Another finding is that some degree of latent and ingrained prejudice remains and could be activated by a major upheaval or crisis in American society. The study noted, however, that such postwar developments as the establishment of Israel, the Korean War, the atomic spy trials, the Sinai campaign and the intensification of the civil rights movement have failed to do this.

The second part is comprised of analytical essays on Prof. Stember’s findings by historians, sociologists and social psychologists. Prof. John Higham of the University of Michigan asserted that anti-Semitism was a passing phase in the acculturation of Jewish immigrants, a development analogous to the acculturation problems suffered by other alien newcomers. Prof. Morton Keller of Brandeis University expressed general agreement saying that the decline of anti-Semitism was “part of a general triumph of the principles and practices of cultural pluralism.”

Prof. Robin Williams Jr. of Cornell University cited a growing resemblance between Jews and other Americans and commented that when people are asked to describe Americans, “they often use the same adjectives as for the stereotype Jew: ambitious, active, industrious, aggressive, and so on.” He added that if one considered the historic stereotype of the Yankee and the Jew, and removed “the labels,” it is hard to know which is being talked about.” Among scholars who took a less optimistic view were Professors Thomas F. O’Dea of Columbia University, Dennis H. Wrong of New York University and Robert Gutman of Rutgers University.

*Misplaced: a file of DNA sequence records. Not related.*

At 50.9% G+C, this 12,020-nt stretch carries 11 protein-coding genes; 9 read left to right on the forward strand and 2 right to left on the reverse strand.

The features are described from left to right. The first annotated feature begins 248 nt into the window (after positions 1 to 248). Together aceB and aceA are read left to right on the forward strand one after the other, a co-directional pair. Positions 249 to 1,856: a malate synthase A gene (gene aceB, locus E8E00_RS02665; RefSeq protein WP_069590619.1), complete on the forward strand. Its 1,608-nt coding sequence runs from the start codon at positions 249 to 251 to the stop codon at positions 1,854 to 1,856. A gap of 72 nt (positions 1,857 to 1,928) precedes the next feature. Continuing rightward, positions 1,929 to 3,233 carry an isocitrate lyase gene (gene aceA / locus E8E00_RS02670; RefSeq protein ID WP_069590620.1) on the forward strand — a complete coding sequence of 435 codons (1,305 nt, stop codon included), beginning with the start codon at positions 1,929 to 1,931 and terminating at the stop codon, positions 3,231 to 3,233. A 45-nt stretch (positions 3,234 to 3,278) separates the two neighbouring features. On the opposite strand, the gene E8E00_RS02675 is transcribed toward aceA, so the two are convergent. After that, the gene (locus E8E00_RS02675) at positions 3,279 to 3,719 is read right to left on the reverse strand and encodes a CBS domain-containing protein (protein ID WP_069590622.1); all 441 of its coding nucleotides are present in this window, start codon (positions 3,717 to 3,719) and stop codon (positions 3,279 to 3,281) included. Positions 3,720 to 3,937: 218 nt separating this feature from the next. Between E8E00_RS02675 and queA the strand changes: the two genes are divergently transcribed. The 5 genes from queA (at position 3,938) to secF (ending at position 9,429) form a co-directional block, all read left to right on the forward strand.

The most pessimistic view was expressed by Prof. Ben Halpern, of Brandeis University, who contended that, in the final analysis, the United States was no different from other countries in attitudes toward Jews, and that American anti-Semitism was one example of the perennial ambivalence of Christians toward Jews — the uneasy balance of tolerance and rejection which, he declared, Christians have maintained, which has usually fallen short of acceptance on the one hand and genocide on the other. He asserted that acceptance of Judaism as an “American faith,” when voiced by Christians, frequently implies “a degree of confidence that Judaism is progressing toward submergence.”

Prof. Thomas R. Pettigrew, of Harvard University, compared prejudice against Negroes and Jews and said both categories of bias had declined steadily from a peak near the end of World War II.